It has been mentioned that Britain’s proximity to the Falkland Islands, relative to Argentina’s, makes a good case for transfer of sovereignty.  There is however no apparent stipulation in International law that defines proximity as a factor of sovereignty.  Although countries have exclusive economic zones reaching 200 nautical miles from their coastlines, the Falklands are situated well beyond this.  Argentina’s claim to have had sovereignty over the islands in 1833 also appears dubious.  Only 5 years earlier had the United Provinces of the River Plate (later to become Argentina), ironically in a bid for colonial expansion and against protest by the British Consulate, attempted to begin settling the islands.  Britain, who had made claim to the islands in 1765, requested in 1833 that the administration leave, which they did, albeit unwillingly in the face of a significant military disadvantage.  Prior to the involvement of the United Provinces of the River Plate the islands had been claimed by France, Spain and Britain.  These territorial disputes had however been resolved without war and there appeared to be no remaining disputes regarding the islands.  This may in large part be due to the major powers of the time having other matters of national interest to attend to, as demonstrated by both the British and the Spanish vacating the islands, but leaving plaques to signal ownership of their respected share of the islands.  Knowingly having attempted to settle the Falkland Islands, in spite of recognizing Britain’s territorial claim as indicated by requests made to the British Consulate in Buenos Aires prior to travel, does little for Argentina’s argument of sovereignty.  Further harmed is Argentina’s endeavor to make itself out as a victim of colonialism in light of its own ambitions at the time.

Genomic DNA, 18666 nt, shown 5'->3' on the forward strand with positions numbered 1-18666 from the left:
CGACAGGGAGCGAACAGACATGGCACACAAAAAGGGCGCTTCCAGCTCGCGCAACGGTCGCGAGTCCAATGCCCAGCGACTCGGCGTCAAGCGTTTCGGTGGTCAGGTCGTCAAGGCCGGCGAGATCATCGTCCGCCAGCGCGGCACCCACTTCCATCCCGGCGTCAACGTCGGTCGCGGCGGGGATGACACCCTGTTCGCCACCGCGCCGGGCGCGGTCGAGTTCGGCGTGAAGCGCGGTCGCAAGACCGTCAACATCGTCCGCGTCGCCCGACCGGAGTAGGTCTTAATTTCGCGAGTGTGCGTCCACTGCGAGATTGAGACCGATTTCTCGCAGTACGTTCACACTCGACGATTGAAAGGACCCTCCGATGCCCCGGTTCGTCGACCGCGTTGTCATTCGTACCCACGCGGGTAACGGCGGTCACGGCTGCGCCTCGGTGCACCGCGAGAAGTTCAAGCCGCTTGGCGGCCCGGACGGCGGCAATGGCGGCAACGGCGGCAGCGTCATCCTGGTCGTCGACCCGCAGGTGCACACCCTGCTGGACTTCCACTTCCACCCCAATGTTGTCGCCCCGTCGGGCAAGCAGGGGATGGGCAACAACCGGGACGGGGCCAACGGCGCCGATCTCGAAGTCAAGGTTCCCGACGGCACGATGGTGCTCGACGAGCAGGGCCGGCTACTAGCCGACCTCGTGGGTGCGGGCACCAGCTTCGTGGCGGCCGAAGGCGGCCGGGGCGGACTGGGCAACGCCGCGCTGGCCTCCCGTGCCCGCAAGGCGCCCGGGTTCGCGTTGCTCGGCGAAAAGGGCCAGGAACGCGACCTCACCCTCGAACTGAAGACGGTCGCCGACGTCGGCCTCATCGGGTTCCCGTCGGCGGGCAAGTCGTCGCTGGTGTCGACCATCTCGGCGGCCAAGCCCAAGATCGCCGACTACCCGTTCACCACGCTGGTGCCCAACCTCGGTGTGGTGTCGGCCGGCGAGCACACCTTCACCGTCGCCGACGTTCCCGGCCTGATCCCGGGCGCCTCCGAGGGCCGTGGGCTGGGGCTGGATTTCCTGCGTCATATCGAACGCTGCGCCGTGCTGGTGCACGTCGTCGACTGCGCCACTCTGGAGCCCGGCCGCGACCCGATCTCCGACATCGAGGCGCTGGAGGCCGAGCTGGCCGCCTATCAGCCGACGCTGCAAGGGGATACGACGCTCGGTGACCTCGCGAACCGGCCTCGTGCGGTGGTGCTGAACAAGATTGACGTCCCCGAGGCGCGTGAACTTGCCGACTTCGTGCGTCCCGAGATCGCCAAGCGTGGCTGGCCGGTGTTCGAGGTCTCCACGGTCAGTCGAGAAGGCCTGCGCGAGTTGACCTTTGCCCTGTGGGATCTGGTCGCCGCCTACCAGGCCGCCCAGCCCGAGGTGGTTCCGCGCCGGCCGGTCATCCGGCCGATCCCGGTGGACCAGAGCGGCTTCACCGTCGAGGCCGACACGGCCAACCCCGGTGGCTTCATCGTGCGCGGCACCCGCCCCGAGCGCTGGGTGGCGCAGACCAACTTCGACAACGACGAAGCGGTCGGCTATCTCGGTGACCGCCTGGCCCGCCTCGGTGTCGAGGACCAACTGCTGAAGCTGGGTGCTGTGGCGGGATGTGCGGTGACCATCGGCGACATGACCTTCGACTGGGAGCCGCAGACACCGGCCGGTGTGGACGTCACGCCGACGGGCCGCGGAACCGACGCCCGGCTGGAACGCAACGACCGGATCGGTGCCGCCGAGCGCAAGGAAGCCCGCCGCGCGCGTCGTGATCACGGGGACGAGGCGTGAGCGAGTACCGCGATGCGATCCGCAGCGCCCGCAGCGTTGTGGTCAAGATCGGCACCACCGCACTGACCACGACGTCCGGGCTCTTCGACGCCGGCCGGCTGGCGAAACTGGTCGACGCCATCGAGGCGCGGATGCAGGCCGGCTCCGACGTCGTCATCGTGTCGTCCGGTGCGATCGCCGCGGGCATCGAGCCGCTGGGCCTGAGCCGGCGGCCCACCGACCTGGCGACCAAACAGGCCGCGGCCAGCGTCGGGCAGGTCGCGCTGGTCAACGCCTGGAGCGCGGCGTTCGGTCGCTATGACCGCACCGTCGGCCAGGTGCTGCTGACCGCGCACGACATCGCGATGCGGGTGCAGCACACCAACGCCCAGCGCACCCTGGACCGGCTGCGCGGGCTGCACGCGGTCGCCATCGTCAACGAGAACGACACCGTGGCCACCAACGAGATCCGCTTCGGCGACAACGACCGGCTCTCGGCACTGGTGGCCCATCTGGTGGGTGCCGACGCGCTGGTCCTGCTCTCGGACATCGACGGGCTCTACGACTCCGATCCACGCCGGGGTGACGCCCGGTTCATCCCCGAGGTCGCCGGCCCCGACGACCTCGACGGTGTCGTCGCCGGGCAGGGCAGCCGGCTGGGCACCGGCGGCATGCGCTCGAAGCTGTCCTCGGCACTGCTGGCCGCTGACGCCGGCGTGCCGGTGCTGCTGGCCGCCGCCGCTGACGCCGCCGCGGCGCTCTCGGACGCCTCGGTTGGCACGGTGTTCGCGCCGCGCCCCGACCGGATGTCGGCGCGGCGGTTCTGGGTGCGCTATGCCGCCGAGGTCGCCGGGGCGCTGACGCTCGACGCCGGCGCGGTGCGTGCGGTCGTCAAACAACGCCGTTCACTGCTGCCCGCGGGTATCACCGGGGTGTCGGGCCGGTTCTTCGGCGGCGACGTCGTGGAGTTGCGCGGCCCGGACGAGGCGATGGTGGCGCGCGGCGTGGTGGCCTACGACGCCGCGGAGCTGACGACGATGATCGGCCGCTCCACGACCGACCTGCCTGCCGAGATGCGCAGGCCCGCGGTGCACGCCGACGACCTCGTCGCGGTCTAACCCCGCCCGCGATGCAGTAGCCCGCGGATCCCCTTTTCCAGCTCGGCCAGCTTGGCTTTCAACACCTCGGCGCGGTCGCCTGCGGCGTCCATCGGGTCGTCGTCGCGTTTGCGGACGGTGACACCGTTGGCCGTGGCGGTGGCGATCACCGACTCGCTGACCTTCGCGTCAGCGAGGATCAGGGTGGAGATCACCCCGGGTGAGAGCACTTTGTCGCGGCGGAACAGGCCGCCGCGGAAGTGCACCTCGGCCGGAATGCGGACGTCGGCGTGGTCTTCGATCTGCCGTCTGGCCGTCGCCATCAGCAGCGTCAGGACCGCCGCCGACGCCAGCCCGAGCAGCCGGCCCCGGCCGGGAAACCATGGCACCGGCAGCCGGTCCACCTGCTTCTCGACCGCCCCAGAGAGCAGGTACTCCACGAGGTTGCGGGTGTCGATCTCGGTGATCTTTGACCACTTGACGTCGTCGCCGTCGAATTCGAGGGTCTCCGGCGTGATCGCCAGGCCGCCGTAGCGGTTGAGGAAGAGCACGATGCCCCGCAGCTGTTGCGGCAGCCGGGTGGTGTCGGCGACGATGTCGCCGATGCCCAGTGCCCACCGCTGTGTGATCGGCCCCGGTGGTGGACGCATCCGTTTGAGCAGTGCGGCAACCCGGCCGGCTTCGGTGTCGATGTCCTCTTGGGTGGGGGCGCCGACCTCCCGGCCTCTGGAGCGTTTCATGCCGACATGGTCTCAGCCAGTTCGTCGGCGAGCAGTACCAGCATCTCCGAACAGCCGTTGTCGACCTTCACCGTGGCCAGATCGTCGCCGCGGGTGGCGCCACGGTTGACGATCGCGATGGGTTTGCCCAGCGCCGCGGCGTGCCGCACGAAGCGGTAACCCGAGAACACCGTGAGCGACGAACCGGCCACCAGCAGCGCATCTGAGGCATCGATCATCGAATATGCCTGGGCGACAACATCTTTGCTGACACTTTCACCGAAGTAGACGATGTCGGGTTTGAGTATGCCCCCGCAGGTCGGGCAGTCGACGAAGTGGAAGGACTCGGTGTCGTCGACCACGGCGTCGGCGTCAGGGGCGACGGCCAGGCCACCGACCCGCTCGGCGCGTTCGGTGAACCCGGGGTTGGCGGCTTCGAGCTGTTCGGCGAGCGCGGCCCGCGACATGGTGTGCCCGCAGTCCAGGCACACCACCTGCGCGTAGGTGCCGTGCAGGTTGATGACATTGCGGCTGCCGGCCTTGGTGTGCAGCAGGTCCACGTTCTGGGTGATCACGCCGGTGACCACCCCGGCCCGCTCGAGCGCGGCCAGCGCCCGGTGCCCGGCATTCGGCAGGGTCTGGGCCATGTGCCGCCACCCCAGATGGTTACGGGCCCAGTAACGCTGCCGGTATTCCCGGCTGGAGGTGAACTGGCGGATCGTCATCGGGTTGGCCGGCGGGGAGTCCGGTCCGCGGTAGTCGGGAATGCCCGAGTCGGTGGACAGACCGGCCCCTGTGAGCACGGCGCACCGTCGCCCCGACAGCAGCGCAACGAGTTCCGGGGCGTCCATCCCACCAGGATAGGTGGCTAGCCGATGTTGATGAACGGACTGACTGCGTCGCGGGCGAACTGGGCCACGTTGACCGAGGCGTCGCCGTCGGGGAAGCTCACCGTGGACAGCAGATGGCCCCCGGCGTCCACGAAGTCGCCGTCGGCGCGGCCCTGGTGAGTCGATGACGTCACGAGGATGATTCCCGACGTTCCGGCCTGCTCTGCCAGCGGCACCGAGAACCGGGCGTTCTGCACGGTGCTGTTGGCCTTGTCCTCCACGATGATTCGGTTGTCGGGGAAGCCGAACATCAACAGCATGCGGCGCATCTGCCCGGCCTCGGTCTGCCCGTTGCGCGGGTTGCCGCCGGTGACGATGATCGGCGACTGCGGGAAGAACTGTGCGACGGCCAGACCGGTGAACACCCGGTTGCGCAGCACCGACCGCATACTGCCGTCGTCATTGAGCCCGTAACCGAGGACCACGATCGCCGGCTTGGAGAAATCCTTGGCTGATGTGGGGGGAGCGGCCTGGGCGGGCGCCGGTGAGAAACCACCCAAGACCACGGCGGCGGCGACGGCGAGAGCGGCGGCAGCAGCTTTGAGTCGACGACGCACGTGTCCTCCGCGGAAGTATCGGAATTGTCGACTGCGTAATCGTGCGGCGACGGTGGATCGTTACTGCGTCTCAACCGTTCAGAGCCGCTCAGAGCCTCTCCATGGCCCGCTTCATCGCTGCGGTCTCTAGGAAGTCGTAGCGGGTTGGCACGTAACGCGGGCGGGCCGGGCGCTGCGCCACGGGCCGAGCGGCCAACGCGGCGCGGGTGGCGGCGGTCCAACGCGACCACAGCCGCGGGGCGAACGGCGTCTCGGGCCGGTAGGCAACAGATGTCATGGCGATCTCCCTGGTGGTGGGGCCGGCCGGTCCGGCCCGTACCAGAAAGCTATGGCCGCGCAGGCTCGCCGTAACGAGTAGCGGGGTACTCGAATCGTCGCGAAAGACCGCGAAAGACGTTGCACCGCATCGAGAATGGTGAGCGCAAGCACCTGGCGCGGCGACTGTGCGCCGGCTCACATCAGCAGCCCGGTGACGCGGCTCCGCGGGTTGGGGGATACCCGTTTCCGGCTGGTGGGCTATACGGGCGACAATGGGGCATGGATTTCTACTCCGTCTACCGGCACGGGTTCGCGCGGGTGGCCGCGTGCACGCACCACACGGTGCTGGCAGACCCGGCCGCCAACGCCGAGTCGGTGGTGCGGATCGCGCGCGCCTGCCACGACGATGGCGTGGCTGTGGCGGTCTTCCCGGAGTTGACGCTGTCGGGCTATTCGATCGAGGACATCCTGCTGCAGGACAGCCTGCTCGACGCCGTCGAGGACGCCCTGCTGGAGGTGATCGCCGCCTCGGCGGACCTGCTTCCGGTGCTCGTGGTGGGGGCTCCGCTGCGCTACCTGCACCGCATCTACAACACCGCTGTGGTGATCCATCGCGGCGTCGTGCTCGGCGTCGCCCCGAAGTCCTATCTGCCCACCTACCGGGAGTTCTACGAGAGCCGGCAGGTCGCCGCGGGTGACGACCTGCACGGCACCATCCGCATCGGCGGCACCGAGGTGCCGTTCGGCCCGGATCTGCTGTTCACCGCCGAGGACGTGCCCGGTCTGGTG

Indeed, it would seem that Argentina’s own behavior may be the undermining factor in its arguments.  The UK discussed passing sovereignty to Argentina during the 1960s and 70s as part of the United Nations committee of 24 on decolonization.  During this time both Argentina and the UK pursued a program of increasing reliance of the Falkland Islanders on Argentina in a bid to pass sovereignty quietly, due to objections by Falkland residents who wished to remain under UK sovereignty.  In spite of a paper published to the British government in the late 70s, demonstrating the economic benefits and potential growth of the Falklands, it was decided that acting on the information might hurt relations with Argentina.  As a result the paper was ignored.  In 1982 the Argentine junta of the time invaded the Falkland Islands, starting a war that lasted 74 days and cost the lives of over 900 British and Argentine servicemen as well as 3 islanders.  Following the war the UK changed its stance towards the islands.  Previously there had been little military presence, but this quickly changed leading to the deployment of marines, fighter aircraft and naval vessels.  It also began to consider the possibility for economic expansion, such as oil exploration.